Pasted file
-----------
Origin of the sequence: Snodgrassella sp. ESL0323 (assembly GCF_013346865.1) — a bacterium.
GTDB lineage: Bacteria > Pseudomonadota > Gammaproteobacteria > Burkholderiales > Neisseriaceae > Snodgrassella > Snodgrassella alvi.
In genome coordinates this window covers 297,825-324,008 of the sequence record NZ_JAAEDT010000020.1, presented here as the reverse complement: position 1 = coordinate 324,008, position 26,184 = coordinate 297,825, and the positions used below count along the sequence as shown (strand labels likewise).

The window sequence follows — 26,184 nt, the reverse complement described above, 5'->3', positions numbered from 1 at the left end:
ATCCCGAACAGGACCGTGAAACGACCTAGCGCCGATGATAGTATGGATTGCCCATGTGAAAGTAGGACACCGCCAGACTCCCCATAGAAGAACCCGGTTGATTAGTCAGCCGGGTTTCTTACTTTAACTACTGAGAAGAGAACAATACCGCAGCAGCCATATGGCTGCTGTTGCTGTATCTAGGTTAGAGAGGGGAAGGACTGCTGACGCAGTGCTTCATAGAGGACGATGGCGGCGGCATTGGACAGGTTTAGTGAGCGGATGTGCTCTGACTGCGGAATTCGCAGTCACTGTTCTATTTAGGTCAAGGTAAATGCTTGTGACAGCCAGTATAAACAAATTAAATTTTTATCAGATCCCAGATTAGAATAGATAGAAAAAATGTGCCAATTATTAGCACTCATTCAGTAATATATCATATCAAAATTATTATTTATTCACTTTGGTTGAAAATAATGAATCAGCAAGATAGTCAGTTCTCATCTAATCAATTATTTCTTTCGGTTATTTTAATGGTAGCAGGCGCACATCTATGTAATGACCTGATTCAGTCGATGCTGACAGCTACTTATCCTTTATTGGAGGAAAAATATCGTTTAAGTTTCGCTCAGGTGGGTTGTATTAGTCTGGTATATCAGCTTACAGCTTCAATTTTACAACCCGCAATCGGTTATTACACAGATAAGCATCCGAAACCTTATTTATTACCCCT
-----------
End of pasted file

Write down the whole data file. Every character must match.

Origin of the sequence: Snodgrassella sp. ESL0323 (assembly GCF_013346865.1) — a bacterium.
GTDB lineage: Bacteria > Pseudomonadota > Gammaproteobacteria > Burkholderiales > Neisseriaceae > Snodgrassella > Snodgrassella alvi.
In genome coordinates this window covers 297,825-324,008 of the sequence record NZ_JAAEDT010000020.1, presented here as the reverse complement: position 1 = coordinate 324,008, position 26,184 = coordinate 297,825, and the positions used below count along the sequence as shown (strand labels likewise).

The window sequence follows — 26,184 nt, the reverse complement described above, 5'->3', positions numbered from 1 at the left end:
ATCCCGAACAGGACCGTGAAACGACCTAGCGCCGATGATAGTATGGATTGCCCATGTGAAAGTAGGACACCGCCAGACTCCCCATAGAAGAACCCGGTTGATTAGTCAGCCGGGTTTCTTACTTTAACTACTGAGAAGAGAACAATACCGCAGCAGCCATATGGCTGCTGTTGCTGTATCTAGGTTAGAGAGGGGAAGGACTGCTGACGCAGTGCTTCATAGAGGACGATGGCGGCGGCATTGGACAGGTTTAGTGAGCGGATGTGCTCTGACTGCGGAATTCGCAGTCACTGTTCTATTTAGGTCAAGGTAAATGCTTGTGACAGCCAGTATAAACAAATTAAATTTTTATCAGATCCCAGATTAGAATAGATAGAAAAAATGTGCCAATTATTAGCACTCATTCAGTAATATATCATATCAAAATTATTATTTATTCACTTTGGTTGAAAATAATGAATCAGCAAGATAGTCAGTTCTCATCTAATCAATTATTTCTTTCGGTTATTTTAATGGTAGCAGGCGCACATCTATGTAATGACCTGATTCAGTCGATGCTGACAGCTACTTATCCTTTATTGGAGGAAAAATATCGTTTAAGTTTCGCTCAGGTGGGTTGTATTAGTCTGGTATATCAGCTTACAGCTTCAATTTTACAACCCGCAATCGGTTATTACACAGATAAGCATCCGAAACCTTATTTATTACCCCT